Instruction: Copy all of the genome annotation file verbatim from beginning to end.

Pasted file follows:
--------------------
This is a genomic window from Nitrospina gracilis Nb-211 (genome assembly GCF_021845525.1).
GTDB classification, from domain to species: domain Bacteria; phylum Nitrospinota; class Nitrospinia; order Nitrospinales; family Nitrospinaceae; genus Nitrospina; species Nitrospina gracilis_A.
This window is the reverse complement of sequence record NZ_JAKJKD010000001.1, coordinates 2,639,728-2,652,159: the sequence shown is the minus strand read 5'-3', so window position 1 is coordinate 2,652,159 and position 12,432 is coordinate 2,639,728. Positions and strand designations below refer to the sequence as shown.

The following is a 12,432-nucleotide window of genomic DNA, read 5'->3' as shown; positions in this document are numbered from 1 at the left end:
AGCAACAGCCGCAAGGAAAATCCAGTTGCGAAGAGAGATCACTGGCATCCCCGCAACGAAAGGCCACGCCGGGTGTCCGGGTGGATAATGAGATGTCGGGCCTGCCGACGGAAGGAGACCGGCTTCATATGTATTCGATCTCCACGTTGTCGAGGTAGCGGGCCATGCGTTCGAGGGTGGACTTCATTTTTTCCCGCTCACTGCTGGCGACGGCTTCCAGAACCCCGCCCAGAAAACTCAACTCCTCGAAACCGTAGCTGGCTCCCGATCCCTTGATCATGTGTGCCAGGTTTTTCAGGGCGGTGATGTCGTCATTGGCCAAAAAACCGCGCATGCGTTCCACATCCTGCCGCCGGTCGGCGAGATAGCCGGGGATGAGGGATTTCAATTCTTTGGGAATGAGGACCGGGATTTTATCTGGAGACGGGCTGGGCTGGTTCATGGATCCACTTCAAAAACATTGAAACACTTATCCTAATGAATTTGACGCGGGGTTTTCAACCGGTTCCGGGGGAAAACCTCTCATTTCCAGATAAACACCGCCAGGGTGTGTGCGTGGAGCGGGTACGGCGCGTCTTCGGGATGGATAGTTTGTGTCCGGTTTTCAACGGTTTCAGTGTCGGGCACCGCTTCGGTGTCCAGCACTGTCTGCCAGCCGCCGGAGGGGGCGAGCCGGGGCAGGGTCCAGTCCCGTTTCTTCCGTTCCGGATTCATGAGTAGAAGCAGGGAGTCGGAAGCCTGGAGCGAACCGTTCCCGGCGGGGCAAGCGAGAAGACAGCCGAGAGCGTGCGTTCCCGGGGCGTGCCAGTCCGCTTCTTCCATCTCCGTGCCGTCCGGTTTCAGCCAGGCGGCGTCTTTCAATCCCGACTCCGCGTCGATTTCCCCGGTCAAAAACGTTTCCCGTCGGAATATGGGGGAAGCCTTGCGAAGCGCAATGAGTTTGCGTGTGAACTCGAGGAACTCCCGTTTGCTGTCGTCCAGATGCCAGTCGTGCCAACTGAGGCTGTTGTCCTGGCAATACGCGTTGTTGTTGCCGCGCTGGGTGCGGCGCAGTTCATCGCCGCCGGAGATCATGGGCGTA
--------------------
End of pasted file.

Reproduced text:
This is a genomic window from Nitrospina gracilis Nb-211 (genome assembly GCF_021845525.1).
GTDB classification, from domain to species: domain Bacteria; phylum Nitrospinota; class Nitrospinia; order Nitrospinales; family Nitrospinaceae; genus Nitrospina; species Nitrospina gracilis_A.
This window is the reverse complement of sequence record NZ_JAKJKD010000001.1, coordinates 2,639,728-2,652,159: the sequence shown is the minus strand read 5'-3', so window position 1 is coordinate 2,652,159 and position 12,432 is coordinate 2,639,728. Positions and strand designations below refer to the sequence as shown.

The following is a 12,432-nucleotide window of genomic DNA, read 5'->3' as shown; positions in this document are numbered from 1 at the left end:
AGCAACAGCCGCAAGGAAAATCCAGTTGCGAAGAGAGATCACTGGCATCCCCGCAACGAAAGGCCACGCCGGGTGTCCGGGTGGATAATGAGATGTCGGGCCTGCCGACGGAAGGAGACCGGCTTCATATGTATTCGATCTCCACGTTGTCGAGGTAGCGGGCCATGCGTTCGAGGGTGGACTTCATTTTTTCCCGCTCACTGCTGGCGACGGCTTCCAGAACCCCGCCCAGAAAACTCAACTCCTCGAAACCGTAGCTGGCTCCCGATCCCTTGATCATGTGTGCCAGGTTTTTCAGGGCGGTGATGTCGTCATTGGCCAAAAAACCGCGCATGCGTTCCACATCCTGCCGCCGGTCGGCGAGATAGCCGGGGATGAGGGATTTCAATTCTTTGGGAATGAGGACCGGGATTTTATCTGGAGACGGGCTGGGCTGGTTCATGGATCCACTTCAAAAACATTGAAACACTTATCCTAATGAATTTGACGCGGGGTTTTCAACCGGTTCCGGGGGAAAACCTCTCATTTCCAGATAAACACCGCCAGGGTGTGTGCGTGGAGCGGGTACGGCGCGTCTTCGGGATGGATAGTTTGTGTCCGGTTTTCAACGGTTTCAGTGTCGGGCACCGCTTCGGTGTCCAGCACTGTCTGCCAGCCGCCGGAGGGGGCGAGCCGGGGCAGGGTCCAGTCCCGTTTCTTCCGTTCCGGATTCATGAGTAGAAGCAGGGAGTCGGAAGCCTGGAGCGAACCGTTCCCGGCGGGGCAAGCGAGAAGACAGCCGAGAGCGTGCGTTCCCGGGGCGTGCCAGTCCGCTTCTTCCATCTCCGTGCCGTCCGGTTTCAGCCAGGCGGCGTCTTTCAATCCCGACTCCGCGTCGATTTCCCCGGTCAAAAACGTTTCCCGTCGGAATATGGGGGAAGCCTTGCGAAGCGCAATGAGTTTGCGTGTGAACTCGAGGAACTCCCGTTTGCTGTCGTCCAGATGCCAGTCGTGCCAACTGAGGCTGTTGTCCTGGCAATACGCGTTGTTGTTGCCGCGCTGGGTGCGGCGCAGTTCATCGCCGCCGGAGATCATGGGCGTA